Glycosuria refers to sugar in the urine. Less than 0.1% of glucose normally filtered by the glomeruli appears in the urine, and less than 130 mg should appear in the urine over a 24-hour period. Glucose is present in glomerular filtrate but is reabsorbed by the kidney's proximal tubule. If the blood glucose level exceeds the capacity of the tubules to reabsorb all the glucose present in the glomerular filtrate, the renal threshold is reached and glucose spills into the urine. A finding of glycosuria indicates that the person is hyperglycemic or has a lowered renal threshold for glucose. The renal threshold for glucose is approximately 160 to 190mg/dl of blood; glucose does not appear in the urine until the blood glucose rises above this level.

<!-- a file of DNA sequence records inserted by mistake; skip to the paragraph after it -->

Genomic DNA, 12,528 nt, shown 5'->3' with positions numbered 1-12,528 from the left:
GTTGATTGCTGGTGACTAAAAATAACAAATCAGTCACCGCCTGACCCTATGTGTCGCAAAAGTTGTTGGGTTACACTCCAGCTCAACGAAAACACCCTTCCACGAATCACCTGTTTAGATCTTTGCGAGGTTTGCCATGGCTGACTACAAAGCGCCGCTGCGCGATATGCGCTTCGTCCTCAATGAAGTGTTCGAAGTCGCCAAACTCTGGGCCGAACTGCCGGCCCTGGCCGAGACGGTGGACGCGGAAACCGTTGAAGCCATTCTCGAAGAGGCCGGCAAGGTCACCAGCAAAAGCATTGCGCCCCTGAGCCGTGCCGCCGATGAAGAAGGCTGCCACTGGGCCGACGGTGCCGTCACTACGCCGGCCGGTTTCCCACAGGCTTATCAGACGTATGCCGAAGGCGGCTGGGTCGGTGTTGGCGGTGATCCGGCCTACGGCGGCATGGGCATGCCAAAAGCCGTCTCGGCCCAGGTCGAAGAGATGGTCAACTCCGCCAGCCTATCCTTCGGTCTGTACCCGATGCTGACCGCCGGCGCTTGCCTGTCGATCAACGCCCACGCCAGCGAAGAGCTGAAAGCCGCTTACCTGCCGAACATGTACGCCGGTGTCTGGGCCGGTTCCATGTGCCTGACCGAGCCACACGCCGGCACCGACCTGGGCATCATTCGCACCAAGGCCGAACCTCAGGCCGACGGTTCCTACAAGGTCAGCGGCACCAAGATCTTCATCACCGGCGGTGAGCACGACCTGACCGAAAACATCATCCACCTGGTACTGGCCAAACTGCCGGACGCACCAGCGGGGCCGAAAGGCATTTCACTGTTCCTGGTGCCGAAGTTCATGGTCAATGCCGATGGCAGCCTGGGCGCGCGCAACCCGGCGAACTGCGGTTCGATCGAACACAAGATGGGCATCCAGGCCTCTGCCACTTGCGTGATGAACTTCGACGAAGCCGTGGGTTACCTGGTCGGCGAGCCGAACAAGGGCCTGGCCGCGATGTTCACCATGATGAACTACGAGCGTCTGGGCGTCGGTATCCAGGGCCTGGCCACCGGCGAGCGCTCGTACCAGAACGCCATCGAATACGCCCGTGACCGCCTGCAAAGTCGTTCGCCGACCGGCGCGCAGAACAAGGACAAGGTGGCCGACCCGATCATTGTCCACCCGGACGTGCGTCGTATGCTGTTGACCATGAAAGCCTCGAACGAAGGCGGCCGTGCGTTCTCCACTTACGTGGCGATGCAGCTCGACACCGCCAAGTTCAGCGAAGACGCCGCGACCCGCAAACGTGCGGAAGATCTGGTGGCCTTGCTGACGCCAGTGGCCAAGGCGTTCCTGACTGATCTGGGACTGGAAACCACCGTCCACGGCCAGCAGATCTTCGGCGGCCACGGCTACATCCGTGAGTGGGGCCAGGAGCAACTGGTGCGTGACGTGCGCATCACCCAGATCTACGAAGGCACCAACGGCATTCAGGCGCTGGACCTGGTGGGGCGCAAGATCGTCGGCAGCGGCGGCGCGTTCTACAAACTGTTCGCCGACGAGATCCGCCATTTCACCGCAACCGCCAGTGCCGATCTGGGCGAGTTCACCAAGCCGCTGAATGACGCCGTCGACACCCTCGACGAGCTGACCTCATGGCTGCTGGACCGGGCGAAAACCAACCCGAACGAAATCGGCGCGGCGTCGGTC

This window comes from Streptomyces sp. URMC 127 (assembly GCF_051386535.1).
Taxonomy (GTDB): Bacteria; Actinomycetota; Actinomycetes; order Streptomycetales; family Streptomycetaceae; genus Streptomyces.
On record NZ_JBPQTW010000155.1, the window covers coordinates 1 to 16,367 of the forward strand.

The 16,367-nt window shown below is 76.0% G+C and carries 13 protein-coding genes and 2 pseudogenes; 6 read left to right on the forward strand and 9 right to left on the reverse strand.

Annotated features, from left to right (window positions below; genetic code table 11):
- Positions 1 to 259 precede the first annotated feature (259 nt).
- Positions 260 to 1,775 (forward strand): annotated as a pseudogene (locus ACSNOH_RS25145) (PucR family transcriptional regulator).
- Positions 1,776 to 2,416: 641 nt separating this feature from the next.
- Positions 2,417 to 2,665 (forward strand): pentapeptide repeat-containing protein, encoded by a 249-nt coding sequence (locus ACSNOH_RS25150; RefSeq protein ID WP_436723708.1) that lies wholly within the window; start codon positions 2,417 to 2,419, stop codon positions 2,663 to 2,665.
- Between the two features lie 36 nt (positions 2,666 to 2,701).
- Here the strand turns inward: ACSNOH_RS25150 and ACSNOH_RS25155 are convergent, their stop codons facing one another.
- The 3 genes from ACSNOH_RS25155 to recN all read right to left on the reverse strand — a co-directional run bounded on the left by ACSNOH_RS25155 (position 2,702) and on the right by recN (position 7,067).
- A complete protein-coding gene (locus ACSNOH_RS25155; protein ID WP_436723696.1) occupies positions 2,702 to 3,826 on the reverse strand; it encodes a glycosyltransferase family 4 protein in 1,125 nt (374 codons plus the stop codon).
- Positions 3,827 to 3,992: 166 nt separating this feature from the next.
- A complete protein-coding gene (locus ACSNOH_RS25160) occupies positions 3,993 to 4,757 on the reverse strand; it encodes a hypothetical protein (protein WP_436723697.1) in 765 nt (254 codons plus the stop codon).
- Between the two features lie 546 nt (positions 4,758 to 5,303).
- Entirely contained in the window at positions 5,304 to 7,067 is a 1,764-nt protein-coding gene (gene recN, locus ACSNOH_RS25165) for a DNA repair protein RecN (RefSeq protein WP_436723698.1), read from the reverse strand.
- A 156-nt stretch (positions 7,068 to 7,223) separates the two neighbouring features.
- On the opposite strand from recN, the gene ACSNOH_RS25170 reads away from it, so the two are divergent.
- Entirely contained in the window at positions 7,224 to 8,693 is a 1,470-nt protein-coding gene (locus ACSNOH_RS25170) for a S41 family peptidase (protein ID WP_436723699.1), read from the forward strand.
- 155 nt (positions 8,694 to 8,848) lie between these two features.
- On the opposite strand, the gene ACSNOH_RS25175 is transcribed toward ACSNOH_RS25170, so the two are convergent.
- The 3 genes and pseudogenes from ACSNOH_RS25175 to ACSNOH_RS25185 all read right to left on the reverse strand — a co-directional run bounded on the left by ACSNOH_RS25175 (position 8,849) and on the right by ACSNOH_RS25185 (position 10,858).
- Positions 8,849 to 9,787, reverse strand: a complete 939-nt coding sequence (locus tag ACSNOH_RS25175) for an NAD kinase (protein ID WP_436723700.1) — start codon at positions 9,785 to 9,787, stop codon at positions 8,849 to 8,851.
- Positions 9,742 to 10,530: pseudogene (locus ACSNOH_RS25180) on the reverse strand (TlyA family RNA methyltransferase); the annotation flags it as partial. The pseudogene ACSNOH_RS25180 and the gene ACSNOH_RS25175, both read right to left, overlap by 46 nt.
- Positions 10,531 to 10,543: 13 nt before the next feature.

Occasionally, glycosuria may be a normal finding, such as after eating a heavy meal or during times of emotional stress. Some individuals have a benign condition in which they have a lower than usual renal threshold for glucose, but have normal blood glucose levels. In pregnancy, the renal threshold for glucose may be lowered so that small amounts of glycosuria may be present. Patients on hyperalimentation may have glycosuria if the carbohydrate solution is being infused faster than the pancreas can produce insulin. The most common reason for glycosuria is diabetes mellitus. Urine glucose tests are used to screen for diabetes, to confirm a diagnosis of diabetes, or to monitor diabetic control.